07 September 2021 · Issue #924 · View online
I have played on a lot of teams in my life. Along the way, there have been a number of winning seasons, but just a few that ended with a championship.
The winning seasons were nearly always a matter of talent. If we had more of it, we typically won more than we lost. If we had less, we did not.
Since talent tends to be the defining factor in most competitive pursuits, this should not come as a surprise. What is less obvious, however, is what drove those special championship seasons.
When I played little league baseball, football, and hockey growing up, the gap between the best and the worst players was enormous. Some kids could barely swing a bat, throw a ball, or skate, while other kids could hit a curveball, throw a perfect spiral, and/or skate backwards with ease.
As I got older though, the gap narrowed….a lot. Many of the weaker players quit and some of the best players regressed, but the biggest difference was that the competition increased dramatically as those who kept playing got better and a crop of talented younger players kept emerging.
This pattern happens in nearly every sport and each generation. Just look at U.S. swimming legend Michael Phelps. At his peak, he held close to 30 world records.
Today, just a decade later, that number is down to 4, including just 1 individual record. I did not give this dynamic much consideration when I was younger, but it is something I think about a lot as an adult.
As we age, it becomes increasingly clear that talent only gets us so far. Whether it is in sports, school, business, investing, or countless other competitive pursuits, the increase in the concentration of talent makes it more difficult to differentiate ourselves on talent alone.
Look no further than Harvard’s class of 2024 class. Among its 29,000 applicants, it included 8,500 perfect GPAs, 3,500 perfect SAT math scores, and 2,700 perfect SAT verbal scores, despite the fact that Harvard only accepted ~1,700 students.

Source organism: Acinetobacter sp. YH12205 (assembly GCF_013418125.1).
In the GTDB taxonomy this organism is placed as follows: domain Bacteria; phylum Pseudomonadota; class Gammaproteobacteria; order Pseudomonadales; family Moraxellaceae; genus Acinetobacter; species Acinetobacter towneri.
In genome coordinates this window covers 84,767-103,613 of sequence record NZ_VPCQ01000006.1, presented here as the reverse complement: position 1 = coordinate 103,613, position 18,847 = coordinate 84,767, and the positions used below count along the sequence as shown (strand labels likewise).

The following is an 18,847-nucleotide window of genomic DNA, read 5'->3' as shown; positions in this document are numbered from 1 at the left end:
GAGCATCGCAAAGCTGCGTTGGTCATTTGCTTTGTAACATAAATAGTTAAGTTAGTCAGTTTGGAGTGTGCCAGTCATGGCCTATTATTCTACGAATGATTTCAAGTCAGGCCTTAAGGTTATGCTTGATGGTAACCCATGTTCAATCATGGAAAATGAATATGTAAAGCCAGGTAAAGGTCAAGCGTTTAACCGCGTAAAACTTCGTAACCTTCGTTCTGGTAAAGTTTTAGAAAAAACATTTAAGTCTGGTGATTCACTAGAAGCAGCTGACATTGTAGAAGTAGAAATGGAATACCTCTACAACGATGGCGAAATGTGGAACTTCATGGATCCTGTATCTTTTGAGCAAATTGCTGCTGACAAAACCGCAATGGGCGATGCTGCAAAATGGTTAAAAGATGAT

Or at the fact that there are over 12,000 college football players in a given year who are all heavier, faster, and stronger than the vast majority of the players that came before them, yet still only ~200 will be drafted into the NFL (~1.6%). Intelligence and athleticism at the highest levels are no longer enough.
This creates an interesting dilemma. While someone may be improving on an absolute basis, they are often getting worse relative to their competition.
Michael Mauboussin refers to this concept as the “Paradox of Skill”, which simply means that even though people may becoming more skilled at a certain pursuit, it is often more difficult for them to succeed because their competition is also becoming more skilled.
This means that eventually the most talented people end up competing against one another, making it very difficult to become a bonafide superstar. Hence the paradox.
Given this reality, what should talented people in competitive industries do?Mauboussin suggests they should “pursue easier games”. Intuitively, this advice makes a lot of sense. If you seek out less talented people to compete against, your chances of success should increase.
But what if there are no easier games to play? Or, what if you are not able to or want to play a different game?
If I told one of my sons to quit playing soccer, lacrosse, or flag football and go play tiddlywinks because they would have a better chance of being a star, they would tell me to go pound sand. The same goes for public equity investors.
Sure, there might be less competition selling residential real estate, coaching football, or investing in private companies in more remote parts of the world, but are these types of options realistic or desirable? For many, I would guess not.
So, if either my sons or a public equity investor were to recognize that talent alone may not be enough, easier games are not a realistic option, and/or they want to keep playing their current games despite the challenge, what would I tell them?
*Feature post photo credit: Ciel Cheng on Unsplash